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May 20, 2011

Working with Foreign Counsel: Pitfalls and Successes

How does a U.S. lawyer select an on-the-ground foreign counsel when contemplating an international transaction?  Are the expectations for electronic billing and conflicts check similar in developing nations and Europe, as they are in the United States?  What are some cultural and language issues about which to be cognizant?

These topics were covered during “Selecting, Retaining and Working with Foreign Counsel: Pitfalls and Successes,” a Section of International Law Spring Meeting panel.

How does one go about selecting a foreign counsel? Panelist Gabrielle Buckley, shareholder in the Corporate Practice Area of VedderPrice, suggested speaking with one’s law partners; looking back to law schoolmates; perusing directories; and retrieving information from articles read or conferences attended on the subject matter.

Representatives from Argentinean, Netherland and Japanese legal practice talked about the expectation of disclosing industry competitors when discussing the conflict issue. Tom Schutte, with De Brauw Blackstone Westbroek, New York, but speaking about practice in the Netherlands, said that the representation of a competitor within an industry would likely be disclosed to the potential partnering firm if there were a limited number of players within the industry.

Yasuhide Watanabe, with Nagashima, Ohno & Tsunematsu, speaking to the Japanese legal climate, noted that there are a very limited number of major law firms in Japan, so the issue of conflicts has to be addressed each day. Watanabe said that the fact that his firm represented a competitor in general would be disclosed, but not the specific competitor’s name.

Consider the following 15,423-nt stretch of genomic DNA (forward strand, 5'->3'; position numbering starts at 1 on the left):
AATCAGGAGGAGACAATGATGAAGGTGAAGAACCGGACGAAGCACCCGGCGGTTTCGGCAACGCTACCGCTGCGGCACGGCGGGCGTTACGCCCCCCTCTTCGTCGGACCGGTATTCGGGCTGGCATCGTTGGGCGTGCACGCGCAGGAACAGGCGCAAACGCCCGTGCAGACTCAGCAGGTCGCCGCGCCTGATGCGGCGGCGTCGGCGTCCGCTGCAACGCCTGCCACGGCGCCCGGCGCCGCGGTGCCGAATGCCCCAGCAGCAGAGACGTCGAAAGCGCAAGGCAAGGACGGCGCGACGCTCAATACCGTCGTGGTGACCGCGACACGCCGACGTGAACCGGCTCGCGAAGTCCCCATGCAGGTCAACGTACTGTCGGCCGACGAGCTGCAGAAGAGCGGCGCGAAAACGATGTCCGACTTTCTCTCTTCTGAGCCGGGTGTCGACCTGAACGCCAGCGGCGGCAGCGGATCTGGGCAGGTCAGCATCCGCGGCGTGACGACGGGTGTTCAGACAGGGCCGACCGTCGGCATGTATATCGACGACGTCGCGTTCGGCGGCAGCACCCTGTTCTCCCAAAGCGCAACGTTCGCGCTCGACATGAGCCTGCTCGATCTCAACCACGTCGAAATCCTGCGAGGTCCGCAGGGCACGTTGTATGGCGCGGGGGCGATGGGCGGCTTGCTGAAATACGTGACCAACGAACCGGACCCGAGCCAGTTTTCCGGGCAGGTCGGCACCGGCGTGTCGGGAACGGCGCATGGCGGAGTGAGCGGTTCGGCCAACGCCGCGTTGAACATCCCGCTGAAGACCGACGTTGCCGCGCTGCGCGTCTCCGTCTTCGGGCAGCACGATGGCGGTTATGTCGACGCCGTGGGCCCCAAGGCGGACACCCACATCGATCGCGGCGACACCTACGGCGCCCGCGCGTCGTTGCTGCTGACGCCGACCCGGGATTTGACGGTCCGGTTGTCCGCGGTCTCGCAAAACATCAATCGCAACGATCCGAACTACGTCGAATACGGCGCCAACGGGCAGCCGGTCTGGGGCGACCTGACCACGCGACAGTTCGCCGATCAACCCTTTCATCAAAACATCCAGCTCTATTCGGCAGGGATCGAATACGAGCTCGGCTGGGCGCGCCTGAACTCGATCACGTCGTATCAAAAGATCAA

When asked about usual billing practices, Watanabe said that much of Japanese legal services are billed hourly. Hernan Slemenson, with Marval O’Farrell & Mairal, Buenos Aires, said that Argentine firms often bill hourly, but firms are flexible enough to have a blended system of billing, and alternative fee arrangements such as flat fee or success billing are used.

In-house counsel may face challenges with the business people in their company in that the latter may look at the lowest bids and not fully take into consideration who would be working on the client matter — associates or partners.

Expectations on communications also vary from nation to nation. Even when there are no language barriers, cultural barriers may exist as to tone of e-mails.  Response time, too, may center on different expectations: managing expectations, communicating and interim responses all help. Significant time zone differences may be used to one’s advantage with international firms working so that the American client has information and work product in his or her inbox in the morning. Alternatively, some lawyers abroad will simply adjust their work hours to suit American clients.

Carol Mates, Washington, D.C., also served as panelist. James Silkenat, Sullivan & Worcester LLP, New York, introduced the panel program.

Learn More About:  International Law